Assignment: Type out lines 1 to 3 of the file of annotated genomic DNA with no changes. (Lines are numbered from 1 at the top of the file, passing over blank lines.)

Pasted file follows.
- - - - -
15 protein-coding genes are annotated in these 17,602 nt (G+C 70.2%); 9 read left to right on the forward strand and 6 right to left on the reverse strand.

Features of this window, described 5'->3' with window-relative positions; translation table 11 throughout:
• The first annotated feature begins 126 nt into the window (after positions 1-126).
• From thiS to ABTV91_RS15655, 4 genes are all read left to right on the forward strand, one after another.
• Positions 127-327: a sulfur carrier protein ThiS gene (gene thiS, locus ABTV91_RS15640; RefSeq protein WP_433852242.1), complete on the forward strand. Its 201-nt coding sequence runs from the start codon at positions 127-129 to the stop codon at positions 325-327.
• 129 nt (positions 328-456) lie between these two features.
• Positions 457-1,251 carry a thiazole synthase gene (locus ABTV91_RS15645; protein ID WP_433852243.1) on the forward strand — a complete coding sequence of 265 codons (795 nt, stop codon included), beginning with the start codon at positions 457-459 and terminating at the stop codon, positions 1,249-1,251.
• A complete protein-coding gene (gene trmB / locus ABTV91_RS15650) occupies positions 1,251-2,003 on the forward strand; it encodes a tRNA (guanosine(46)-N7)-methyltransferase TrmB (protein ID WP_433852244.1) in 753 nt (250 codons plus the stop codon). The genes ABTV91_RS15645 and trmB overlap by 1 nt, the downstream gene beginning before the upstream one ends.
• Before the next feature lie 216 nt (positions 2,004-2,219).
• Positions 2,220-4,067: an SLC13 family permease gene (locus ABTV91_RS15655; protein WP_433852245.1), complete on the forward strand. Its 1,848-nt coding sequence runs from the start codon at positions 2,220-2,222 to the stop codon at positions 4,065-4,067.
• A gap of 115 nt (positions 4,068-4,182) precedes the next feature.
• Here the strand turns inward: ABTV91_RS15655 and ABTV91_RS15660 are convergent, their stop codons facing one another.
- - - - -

15 protein-coding genes are annotated in these 17,602 nt (G+C 70.2%); 9 read left to right on the forward strand and 6 right to left on the reverse strand.

Features of this window, described 5'->3' with window-relative positions; translation table 11 throughout:
• The first annotated feature begins 126 nt into the window (after positions 1-126).